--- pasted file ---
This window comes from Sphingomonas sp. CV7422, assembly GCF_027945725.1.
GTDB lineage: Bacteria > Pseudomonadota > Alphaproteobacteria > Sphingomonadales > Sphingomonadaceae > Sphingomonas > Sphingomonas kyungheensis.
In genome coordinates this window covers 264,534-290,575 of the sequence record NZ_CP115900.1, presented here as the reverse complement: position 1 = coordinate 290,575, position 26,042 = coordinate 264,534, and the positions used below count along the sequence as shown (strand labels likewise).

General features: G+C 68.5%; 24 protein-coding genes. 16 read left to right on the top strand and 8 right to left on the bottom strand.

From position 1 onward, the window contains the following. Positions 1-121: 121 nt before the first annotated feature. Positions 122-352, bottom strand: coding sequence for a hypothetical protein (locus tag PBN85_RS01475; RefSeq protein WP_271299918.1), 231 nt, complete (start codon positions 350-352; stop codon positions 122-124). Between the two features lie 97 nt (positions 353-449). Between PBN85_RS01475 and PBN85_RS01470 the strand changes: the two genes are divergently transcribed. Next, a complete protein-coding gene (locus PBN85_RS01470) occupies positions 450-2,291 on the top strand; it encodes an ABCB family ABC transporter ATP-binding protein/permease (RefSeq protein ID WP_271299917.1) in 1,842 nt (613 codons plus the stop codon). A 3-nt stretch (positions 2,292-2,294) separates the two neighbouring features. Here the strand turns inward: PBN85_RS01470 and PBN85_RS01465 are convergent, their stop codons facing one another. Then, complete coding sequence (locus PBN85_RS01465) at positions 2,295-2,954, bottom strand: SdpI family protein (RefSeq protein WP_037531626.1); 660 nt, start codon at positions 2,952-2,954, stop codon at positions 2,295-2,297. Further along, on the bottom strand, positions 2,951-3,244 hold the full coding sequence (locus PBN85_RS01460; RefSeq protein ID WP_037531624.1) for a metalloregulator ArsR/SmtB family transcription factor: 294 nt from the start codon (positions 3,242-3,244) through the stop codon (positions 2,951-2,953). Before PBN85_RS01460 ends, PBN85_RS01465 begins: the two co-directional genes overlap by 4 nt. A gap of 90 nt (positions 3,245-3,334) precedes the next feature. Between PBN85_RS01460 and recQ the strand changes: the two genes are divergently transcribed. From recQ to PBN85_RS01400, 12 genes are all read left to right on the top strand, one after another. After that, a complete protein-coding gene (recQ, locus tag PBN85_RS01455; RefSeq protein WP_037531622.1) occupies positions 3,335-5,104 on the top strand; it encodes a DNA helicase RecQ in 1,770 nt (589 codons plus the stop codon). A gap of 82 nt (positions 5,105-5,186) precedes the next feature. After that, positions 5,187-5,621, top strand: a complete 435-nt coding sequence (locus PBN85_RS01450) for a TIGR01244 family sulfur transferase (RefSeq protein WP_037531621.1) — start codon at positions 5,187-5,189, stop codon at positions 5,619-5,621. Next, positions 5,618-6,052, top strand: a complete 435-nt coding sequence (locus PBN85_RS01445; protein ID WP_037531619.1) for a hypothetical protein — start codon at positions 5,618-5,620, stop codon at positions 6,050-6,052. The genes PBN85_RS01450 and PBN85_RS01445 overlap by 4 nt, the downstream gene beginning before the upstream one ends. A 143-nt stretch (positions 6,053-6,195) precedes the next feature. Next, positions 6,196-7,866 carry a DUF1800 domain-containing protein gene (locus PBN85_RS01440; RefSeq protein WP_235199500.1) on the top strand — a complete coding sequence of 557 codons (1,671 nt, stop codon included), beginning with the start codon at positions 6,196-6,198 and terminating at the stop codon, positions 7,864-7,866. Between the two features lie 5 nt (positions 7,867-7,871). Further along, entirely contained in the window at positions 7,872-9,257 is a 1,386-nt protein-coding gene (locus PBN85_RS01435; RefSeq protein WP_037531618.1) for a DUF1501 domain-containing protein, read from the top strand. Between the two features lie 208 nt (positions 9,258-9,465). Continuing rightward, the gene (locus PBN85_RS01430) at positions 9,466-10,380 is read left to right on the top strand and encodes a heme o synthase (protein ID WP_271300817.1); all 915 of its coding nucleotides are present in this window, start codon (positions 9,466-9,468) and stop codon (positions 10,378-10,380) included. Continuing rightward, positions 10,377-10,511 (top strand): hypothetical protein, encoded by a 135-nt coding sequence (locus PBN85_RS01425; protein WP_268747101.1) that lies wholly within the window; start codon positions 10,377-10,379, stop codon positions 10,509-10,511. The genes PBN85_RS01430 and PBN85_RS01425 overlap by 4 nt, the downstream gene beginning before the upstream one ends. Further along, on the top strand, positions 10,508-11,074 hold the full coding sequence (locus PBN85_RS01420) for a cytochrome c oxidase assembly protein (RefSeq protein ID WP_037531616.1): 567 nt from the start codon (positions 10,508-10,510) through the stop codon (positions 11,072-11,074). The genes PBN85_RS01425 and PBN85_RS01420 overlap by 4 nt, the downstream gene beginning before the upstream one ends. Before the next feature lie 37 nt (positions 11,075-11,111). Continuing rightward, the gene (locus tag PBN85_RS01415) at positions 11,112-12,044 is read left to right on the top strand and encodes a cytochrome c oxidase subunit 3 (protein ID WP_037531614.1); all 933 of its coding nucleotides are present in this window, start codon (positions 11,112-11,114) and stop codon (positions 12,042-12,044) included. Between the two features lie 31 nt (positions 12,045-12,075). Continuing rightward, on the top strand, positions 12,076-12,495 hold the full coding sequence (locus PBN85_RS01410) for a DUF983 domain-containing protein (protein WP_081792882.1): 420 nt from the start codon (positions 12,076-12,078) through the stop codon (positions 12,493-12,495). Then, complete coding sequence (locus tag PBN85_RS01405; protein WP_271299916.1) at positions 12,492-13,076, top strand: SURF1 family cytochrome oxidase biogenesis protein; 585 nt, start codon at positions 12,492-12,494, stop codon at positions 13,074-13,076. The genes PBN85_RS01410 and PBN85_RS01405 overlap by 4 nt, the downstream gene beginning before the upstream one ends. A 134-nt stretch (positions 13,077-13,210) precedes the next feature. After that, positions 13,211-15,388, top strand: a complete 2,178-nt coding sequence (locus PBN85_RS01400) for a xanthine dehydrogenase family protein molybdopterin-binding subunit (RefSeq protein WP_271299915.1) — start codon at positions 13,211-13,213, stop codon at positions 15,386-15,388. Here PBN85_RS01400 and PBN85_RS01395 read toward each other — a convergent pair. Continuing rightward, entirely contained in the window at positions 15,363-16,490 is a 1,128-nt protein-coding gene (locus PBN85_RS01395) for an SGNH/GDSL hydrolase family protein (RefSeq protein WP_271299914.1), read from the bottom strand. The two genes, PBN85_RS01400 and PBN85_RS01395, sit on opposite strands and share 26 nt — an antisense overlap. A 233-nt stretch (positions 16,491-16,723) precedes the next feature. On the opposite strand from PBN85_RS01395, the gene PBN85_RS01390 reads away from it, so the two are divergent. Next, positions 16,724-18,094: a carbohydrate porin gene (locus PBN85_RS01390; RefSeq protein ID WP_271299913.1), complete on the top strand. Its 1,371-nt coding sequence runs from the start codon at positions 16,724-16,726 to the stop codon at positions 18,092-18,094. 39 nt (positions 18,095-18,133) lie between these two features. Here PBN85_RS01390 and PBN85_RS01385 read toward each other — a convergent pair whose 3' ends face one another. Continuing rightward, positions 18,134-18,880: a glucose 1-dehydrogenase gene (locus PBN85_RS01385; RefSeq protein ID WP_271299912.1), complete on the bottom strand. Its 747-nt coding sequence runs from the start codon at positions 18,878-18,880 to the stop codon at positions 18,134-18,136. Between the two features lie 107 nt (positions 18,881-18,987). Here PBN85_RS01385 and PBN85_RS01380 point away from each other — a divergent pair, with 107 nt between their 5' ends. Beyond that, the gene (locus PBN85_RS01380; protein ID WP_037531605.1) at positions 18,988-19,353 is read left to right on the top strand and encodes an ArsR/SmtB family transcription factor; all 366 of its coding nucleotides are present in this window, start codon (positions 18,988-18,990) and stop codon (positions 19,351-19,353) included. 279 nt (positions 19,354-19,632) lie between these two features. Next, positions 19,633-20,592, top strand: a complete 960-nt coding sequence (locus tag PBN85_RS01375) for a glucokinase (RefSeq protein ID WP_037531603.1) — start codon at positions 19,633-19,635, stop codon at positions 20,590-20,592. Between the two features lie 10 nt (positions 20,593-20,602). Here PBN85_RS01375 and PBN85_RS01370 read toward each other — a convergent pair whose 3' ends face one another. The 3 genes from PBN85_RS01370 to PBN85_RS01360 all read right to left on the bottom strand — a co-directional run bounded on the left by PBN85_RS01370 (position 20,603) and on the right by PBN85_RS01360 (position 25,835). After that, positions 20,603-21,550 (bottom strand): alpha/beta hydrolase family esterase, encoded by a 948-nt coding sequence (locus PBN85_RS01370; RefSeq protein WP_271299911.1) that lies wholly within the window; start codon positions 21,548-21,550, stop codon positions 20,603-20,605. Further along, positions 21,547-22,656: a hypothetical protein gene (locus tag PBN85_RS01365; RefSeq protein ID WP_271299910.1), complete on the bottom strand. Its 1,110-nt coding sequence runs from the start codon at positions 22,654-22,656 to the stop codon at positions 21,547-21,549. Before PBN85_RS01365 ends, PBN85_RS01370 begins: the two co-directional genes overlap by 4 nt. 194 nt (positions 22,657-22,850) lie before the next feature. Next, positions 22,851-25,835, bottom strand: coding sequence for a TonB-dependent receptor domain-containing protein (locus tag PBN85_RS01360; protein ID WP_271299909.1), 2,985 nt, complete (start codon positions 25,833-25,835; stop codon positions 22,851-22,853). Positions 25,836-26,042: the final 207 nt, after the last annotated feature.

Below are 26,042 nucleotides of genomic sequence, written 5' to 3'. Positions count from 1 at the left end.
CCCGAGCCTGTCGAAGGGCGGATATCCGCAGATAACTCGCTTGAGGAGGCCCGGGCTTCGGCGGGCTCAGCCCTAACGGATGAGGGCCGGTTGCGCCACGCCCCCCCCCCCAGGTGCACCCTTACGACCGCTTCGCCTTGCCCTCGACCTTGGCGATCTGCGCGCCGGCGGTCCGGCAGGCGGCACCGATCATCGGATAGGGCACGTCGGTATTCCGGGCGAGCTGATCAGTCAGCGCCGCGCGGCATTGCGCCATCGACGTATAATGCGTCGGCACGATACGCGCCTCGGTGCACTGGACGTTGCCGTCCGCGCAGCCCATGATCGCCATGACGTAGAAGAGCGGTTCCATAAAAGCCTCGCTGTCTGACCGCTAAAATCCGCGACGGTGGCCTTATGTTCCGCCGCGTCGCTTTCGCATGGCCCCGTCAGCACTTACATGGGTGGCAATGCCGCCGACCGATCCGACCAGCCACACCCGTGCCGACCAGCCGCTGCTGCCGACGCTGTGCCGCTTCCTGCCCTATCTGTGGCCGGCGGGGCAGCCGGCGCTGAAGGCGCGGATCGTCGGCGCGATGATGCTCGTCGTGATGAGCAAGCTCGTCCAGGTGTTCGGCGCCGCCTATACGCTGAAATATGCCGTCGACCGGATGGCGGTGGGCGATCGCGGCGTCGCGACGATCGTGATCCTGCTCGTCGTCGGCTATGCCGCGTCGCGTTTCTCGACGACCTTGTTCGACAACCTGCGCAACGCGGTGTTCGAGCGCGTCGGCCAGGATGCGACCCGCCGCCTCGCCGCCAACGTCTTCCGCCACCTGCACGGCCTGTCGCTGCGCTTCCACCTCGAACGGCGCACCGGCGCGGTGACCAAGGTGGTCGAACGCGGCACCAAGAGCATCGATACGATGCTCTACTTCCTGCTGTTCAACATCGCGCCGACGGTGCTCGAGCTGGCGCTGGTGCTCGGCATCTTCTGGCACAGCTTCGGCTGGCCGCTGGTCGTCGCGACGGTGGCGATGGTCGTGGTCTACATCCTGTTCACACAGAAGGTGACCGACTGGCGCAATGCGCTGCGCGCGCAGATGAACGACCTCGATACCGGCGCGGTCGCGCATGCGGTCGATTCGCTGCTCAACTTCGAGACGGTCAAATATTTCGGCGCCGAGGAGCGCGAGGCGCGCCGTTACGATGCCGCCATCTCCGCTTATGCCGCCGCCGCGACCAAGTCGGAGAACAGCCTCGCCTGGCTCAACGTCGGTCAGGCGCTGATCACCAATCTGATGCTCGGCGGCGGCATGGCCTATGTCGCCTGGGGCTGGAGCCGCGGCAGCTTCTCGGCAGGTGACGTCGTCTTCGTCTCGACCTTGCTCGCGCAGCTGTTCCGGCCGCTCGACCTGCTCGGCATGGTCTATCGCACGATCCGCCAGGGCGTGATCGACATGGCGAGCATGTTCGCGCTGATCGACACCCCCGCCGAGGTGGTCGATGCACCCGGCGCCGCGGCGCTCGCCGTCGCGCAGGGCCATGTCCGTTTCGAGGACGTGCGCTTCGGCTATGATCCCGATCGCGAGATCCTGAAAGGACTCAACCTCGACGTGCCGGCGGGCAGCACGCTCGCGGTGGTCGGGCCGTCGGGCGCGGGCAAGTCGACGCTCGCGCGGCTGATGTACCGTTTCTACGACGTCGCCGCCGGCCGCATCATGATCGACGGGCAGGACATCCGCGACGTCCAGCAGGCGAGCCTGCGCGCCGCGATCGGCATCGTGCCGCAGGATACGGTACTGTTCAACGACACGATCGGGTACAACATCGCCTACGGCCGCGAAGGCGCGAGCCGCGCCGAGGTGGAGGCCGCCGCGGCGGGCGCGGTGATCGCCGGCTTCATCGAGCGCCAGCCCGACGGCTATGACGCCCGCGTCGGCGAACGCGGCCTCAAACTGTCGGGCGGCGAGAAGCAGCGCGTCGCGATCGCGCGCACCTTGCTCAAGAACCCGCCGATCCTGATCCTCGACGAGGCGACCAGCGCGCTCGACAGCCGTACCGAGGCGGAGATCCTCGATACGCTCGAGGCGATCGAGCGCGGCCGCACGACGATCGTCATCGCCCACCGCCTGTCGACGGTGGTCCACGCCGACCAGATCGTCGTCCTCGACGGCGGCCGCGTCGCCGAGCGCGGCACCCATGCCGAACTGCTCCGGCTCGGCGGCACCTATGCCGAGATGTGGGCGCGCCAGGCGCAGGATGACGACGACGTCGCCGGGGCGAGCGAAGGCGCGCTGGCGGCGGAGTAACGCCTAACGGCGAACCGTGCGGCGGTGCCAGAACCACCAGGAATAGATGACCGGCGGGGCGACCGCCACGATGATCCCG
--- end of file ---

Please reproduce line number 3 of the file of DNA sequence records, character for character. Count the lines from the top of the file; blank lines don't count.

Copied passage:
In genome coordinates this window covers 264,534-290,575 of the sequence record NZ_CP115900.1, presented here as the reverse complement: position 1 = coordinate 290,575, position 26,042 = coordinate 264,534, and the positions used below count along the sequence as shown (strand labels likewise).